Singaphi overcomes odds on way to Worlds
Born in one of the poorest areas of Port Elizabeth, Walmer Township triathlete Hanson Singaphi has beaten the odds to compete in one of the most prestigious Ironman events in the world.
Singaphi is one of the 1 900 athletes from across the world who will be taking part in this year’s edition of the Ironman World Championships in Kailua-Kona, Hawaii, on October 14.
He has already started training for the big race.
So how does it feel to be taking part in the biggest Ironman event in the world?
“I am very excited. It’s a great feeling because it’s every athlete’s dream to do Kona,” he said. “I never thought that one day I would be going to the word champs.
“Kona to me is more like a journey. It’s about learning, meeting new people and learning different cultures.
“The race is not about time but more about finishing.”
The 40-year-old athlete earned his spot at the world event after successfully finishing the Ironman African Championships race in Port Elizabeth early this month.
“I am extremely pleased that I will be competing at the Ironman World Championship in Kona. This is truly amazing, and a start of great things to happen in my life,” Singaphi said.
“I am proud of the community that raised me and for the support I continue to receive from all sportloving people of South Africa.”
Singaphi said he had always had a passion for sport but had been introduced to triathlon by Ironman South Africa race director Paul Wolff.
According to Singaphi, Wolff spotted him while he was still working at the Virgin Active gym in 2004. Wolff then introduced him to the SA Triathlon development team.
Although Singaphi was in charge of maintaining the swimming pool, he could not swim – a major blow for someone wanting to get into triathlon, which includes swimming, cycling and running.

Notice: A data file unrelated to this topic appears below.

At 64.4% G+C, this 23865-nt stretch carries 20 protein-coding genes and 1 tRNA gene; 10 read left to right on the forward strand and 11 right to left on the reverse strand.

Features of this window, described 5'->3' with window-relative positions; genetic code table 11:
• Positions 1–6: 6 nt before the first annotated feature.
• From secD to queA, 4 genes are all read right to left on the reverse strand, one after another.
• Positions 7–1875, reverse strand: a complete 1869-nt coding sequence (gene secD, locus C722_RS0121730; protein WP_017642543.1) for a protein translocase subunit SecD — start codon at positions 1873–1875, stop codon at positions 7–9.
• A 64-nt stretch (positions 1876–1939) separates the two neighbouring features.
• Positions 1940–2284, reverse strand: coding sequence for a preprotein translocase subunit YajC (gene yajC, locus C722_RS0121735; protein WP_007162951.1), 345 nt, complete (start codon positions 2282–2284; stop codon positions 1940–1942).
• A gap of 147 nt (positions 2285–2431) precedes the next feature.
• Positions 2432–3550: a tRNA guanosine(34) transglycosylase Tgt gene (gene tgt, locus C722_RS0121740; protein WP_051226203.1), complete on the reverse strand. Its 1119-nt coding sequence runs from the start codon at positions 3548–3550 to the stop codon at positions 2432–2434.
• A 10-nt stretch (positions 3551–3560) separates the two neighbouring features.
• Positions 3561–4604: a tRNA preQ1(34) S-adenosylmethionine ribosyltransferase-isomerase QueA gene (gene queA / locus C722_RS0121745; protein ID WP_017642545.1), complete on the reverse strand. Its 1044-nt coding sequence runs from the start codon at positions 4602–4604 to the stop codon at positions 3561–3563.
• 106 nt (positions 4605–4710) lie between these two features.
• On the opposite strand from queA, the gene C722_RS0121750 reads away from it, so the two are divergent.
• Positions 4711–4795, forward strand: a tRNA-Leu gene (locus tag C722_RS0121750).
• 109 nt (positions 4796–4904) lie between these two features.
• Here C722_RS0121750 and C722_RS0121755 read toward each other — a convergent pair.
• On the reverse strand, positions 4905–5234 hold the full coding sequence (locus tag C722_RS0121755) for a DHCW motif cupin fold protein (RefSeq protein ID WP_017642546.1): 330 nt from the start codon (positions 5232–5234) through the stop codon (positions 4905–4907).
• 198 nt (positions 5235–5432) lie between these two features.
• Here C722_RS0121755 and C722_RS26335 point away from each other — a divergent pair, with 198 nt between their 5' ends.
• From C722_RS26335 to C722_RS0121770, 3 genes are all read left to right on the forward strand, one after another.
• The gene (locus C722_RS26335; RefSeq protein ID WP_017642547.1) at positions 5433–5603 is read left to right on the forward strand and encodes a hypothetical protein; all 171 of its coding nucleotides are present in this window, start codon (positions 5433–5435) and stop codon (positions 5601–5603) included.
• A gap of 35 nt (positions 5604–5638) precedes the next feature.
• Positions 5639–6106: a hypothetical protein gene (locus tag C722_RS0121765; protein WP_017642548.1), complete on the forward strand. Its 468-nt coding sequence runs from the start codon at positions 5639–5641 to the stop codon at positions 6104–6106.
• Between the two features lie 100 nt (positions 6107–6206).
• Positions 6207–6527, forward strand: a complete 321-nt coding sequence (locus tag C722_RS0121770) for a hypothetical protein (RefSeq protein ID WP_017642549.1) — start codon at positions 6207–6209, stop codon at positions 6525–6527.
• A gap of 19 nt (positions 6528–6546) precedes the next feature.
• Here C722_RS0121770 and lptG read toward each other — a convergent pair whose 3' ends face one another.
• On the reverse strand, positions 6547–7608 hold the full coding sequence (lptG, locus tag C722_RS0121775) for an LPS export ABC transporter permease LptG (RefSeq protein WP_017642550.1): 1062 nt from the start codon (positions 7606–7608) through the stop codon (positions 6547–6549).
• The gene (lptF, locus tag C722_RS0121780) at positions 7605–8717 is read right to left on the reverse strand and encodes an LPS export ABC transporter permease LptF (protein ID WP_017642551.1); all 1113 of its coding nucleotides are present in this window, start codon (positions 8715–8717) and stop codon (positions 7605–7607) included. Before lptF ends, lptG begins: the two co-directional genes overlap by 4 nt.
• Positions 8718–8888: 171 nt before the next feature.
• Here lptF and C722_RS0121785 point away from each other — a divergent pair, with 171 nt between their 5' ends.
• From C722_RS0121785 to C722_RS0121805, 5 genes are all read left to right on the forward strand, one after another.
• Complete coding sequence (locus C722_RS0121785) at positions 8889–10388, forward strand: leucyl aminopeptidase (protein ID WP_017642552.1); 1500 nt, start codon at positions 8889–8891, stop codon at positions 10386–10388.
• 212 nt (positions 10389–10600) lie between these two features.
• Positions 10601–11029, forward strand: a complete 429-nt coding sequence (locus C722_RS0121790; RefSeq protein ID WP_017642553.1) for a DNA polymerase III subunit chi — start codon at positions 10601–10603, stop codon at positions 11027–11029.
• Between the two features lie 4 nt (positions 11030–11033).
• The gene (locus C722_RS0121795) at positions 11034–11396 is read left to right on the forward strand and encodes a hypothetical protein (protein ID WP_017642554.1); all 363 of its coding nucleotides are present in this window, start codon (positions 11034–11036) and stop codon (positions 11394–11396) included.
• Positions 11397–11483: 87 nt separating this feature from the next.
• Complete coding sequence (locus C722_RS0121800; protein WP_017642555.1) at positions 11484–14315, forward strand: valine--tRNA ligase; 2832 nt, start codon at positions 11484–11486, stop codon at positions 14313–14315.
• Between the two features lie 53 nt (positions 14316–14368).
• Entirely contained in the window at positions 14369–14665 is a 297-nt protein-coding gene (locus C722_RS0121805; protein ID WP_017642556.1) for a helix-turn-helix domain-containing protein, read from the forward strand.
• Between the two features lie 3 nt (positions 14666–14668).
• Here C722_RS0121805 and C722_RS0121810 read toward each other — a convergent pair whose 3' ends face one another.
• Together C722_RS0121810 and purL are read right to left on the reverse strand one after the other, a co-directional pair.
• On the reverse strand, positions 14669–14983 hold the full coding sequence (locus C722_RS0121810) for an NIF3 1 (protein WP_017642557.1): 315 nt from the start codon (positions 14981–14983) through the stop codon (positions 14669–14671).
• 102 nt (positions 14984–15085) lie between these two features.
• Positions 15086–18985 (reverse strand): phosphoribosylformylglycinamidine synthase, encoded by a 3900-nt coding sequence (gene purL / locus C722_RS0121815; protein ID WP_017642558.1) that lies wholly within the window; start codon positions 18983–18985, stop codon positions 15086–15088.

However, this did not stop the determined athlete, who showed interest in the swimming training sessions which were provided by Wolff.
A year later, Singaphi took part in his first Ironman event – the African Champs in Port Elizabeth – where he finished the race in 12 hours. That was the start of his journey in triathlon.
“I have always been a runner but what inspired me to do triathlon is that it is a unique sport that challenges you every time you enter a competition,” Singaphi said.
“When I started I just wanted to challenge myself – I like a challenge – so I took triathlon as a test, not knowing that one day I would land up in Hawaii.
“I still get butterflies at the start of a race even though I have been doing this for years.
“I wanted to do something different to inspire my community,” he said.
“I wanted to be the first African man to compete in Ironman in my community.”
He said his love for the sport had rubbed off on some of his friends in the community.
Mbulelo David Ndubane, Zola Speelman and Zolile Mhlahlo, also of Walmer Township, have done a couple of triathlon races already.
Now working for Triangle Sports, an official shop for Ironman SA, Singaphi said triathlon to him was now more of a lifestyle.
“My advice to people who are interested in the sport is, anything is possible. You just need to be dedicated and you do not need a fancy or expensive bike for Ironman.
“If the wheels turn, that’s good enough.”